• Everyone hopes it wasn’t their fault.  But it doesn’t really matter as they probably won’t have jobs next week anyway.
  • After Culture change to a Security Rewarding culture
    • User thinks “I better tell IT and team straight away!”
    • User immediately logs off and turns computer off, calls IT.
    • Problem is rectified with very little damage to company infrastructure.
    • User is rewarded with new Mercedes, or TimTams in the ‘fridge  [or insert more practical reward of your choice here…] for their quick action saving the company from extinction.

Some things I think staff should be rewarded for…

There’s obviously no point just creating white noise of false positive alerts.  We need to encourage staff to be alert to certain (and ever changing) events to makes this system work.  But at the top of this list needs to be the end to victimisation (or vilification) of people for reporting issues.

So if users or staff make a false positive report, use the opportunity to encourage them and maybe even educate a little on what to look for in the future.  But if they alert you or others to a real issue.  Reward them!  It’s the best firewall you’ll ever purchase.

A (very non-exhaustive) rewards list…

  • Users who use good Password hygiene…
    • who use a Password Manager to store their myriad of passwords for various sites.  (we recommend either Keepass or 1Password .)
    • who don’t use the same username/password combination on multiple sites
    • who use complex passwords (16 characters with many different types of characters)
    • Who change their passwords regularly.
  • IT People finding vulnerabilities and patching.
  • Users or IT Staff finding un-patched browsers, Apps, or OSs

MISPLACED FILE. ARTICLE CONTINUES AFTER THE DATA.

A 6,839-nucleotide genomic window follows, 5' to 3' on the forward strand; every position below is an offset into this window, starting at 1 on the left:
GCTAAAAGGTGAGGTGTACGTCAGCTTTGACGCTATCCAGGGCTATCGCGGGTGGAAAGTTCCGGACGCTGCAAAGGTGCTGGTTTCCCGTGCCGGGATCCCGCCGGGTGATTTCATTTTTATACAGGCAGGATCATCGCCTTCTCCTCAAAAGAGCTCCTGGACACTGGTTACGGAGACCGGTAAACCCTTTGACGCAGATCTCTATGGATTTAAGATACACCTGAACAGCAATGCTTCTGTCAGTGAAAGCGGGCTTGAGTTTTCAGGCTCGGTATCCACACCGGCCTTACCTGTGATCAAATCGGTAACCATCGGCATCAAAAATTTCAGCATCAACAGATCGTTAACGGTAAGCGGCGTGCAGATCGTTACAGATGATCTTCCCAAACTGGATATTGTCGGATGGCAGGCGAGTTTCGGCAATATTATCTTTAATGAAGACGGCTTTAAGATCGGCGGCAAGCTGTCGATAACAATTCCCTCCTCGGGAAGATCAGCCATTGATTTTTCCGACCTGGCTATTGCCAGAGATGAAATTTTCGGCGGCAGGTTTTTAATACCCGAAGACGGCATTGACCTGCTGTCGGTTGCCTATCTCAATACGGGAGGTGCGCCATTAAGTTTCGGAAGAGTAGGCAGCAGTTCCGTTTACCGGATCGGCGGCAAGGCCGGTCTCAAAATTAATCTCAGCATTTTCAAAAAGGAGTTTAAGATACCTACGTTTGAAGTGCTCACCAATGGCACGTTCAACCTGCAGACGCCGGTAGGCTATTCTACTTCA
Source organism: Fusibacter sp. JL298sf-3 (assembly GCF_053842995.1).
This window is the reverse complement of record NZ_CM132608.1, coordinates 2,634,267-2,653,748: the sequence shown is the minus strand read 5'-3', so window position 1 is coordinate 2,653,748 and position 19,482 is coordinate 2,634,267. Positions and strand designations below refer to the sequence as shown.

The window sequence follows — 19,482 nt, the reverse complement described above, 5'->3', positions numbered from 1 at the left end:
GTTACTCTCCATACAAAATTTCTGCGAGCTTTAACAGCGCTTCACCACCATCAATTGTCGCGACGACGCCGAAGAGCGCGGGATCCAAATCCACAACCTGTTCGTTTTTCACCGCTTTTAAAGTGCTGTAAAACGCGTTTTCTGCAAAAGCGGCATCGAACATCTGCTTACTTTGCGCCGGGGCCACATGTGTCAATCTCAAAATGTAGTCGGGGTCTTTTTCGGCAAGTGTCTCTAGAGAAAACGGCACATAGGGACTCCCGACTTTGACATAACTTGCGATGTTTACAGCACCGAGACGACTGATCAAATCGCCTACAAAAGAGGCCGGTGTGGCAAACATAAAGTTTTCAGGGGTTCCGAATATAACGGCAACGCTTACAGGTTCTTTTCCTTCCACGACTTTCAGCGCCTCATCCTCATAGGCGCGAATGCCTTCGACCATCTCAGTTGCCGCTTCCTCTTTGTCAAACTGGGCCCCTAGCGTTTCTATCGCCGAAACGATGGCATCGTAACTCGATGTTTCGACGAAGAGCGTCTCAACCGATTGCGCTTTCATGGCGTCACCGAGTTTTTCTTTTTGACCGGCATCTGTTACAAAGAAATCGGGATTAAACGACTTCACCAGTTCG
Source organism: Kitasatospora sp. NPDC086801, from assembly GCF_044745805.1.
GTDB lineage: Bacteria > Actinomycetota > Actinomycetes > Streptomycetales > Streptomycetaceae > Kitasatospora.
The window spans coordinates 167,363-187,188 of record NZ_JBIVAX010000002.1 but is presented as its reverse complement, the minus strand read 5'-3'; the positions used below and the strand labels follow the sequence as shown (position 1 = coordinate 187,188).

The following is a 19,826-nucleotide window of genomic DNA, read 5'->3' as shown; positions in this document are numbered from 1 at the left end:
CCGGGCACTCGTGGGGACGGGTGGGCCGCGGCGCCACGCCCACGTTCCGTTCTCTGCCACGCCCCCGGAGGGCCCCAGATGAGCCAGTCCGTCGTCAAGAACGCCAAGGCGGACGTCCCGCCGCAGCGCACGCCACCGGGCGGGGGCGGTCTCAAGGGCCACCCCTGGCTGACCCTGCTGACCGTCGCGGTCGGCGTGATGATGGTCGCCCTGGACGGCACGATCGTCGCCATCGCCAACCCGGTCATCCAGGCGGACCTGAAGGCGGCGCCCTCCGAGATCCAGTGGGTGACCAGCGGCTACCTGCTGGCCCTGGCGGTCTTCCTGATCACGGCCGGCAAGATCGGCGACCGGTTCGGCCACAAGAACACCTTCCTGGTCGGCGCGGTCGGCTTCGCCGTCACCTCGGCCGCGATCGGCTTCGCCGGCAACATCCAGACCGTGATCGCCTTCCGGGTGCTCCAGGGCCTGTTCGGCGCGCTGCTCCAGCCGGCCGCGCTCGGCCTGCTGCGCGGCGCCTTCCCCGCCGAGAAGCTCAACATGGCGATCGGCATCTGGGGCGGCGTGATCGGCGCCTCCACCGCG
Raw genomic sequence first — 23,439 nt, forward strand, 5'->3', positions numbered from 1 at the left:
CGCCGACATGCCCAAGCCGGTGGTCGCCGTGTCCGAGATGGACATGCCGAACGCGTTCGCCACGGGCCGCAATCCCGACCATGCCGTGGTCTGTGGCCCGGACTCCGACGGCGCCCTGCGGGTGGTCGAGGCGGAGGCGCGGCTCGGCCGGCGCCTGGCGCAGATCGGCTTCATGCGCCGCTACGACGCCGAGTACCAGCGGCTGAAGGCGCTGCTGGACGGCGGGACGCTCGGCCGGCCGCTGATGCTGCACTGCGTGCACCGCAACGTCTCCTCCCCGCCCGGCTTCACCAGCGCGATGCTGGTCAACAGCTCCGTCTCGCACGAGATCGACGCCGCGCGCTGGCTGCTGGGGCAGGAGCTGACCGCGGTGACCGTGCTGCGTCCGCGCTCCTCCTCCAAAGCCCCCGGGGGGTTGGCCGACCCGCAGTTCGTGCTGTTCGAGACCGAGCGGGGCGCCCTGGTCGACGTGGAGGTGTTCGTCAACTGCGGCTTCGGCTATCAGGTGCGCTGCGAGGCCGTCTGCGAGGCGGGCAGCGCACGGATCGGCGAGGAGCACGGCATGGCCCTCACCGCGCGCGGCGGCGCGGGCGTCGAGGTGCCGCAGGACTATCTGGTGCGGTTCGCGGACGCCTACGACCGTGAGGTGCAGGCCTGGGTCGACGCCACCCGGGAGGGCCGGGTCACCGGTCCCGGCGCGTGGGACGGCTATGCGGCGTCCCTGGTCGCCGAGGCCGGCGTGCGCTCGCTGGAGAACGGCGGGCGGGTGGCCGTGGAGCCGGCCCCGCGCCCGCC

• IT Staff noticing unauthorised devices on their networks.
  • Users finding scams or phishing attempt and alerting others.
    • emails with dodgy attachments
    • emails with suspect links
    • emails from suppliers or contractors that are “unusual or unexpected”.
    • AGL electricity bills when you don’t use AGL.
    • Emails that seem to know a lot about you from people you don’t know.
    • Parcel delivery notifications.
    • Overly amorous offers from unknown people.
    • I could go on all day here.  The point is if you find them.  Let others know that it is suspect, so they may be able to spot it next time.
  • Users notifying management about unusual behavior (other staff or their own workstation)
    • Someone copying large quantities of data to USB drives.
    • Their own computer behaving unusually after visiting a site ( weird pop up etc.)
    • Their computer behaving unusually after opening an email or clicking on a link.
      • e.g. “Nothing seemed to happen when I opened the document.”
      • “it asked me if I wanted to enable Macros”
      • strange popup windows appearing.
      • It took me to a completely different site than what I was expecting
    • Finding a file that looks like it has been encrypted, or a file that now has a weird extension
      • e.g. .enc or .locky when it should be .xlsx
  • Users finding that their browser or operating system is out of date or has patches ready to be applied that they think IT may be unaware of.
  • Users finding errors when accessing websites. (e.g. “Flash player is out of date”)
  • users finding your company info in places it shouldn’t be.
  • The list could go on and on.  Maybe create your own and share it with us.

The bottom line is, let’s stop the pointless practice of shaming staff and users who have either made a mistake or inadvertently done “the wrong thing”, and start rewarding our precious “Warmware Firewalls” for their great work in helping to build the defenses of our businesses.

You have absolutely nothing to lose with this approach.  This is a secure culture.

Contact our office for more information on our Workplace Cyber Awareness programs, or any other Cyber security Related issues.

Stay Safe
Ross Marston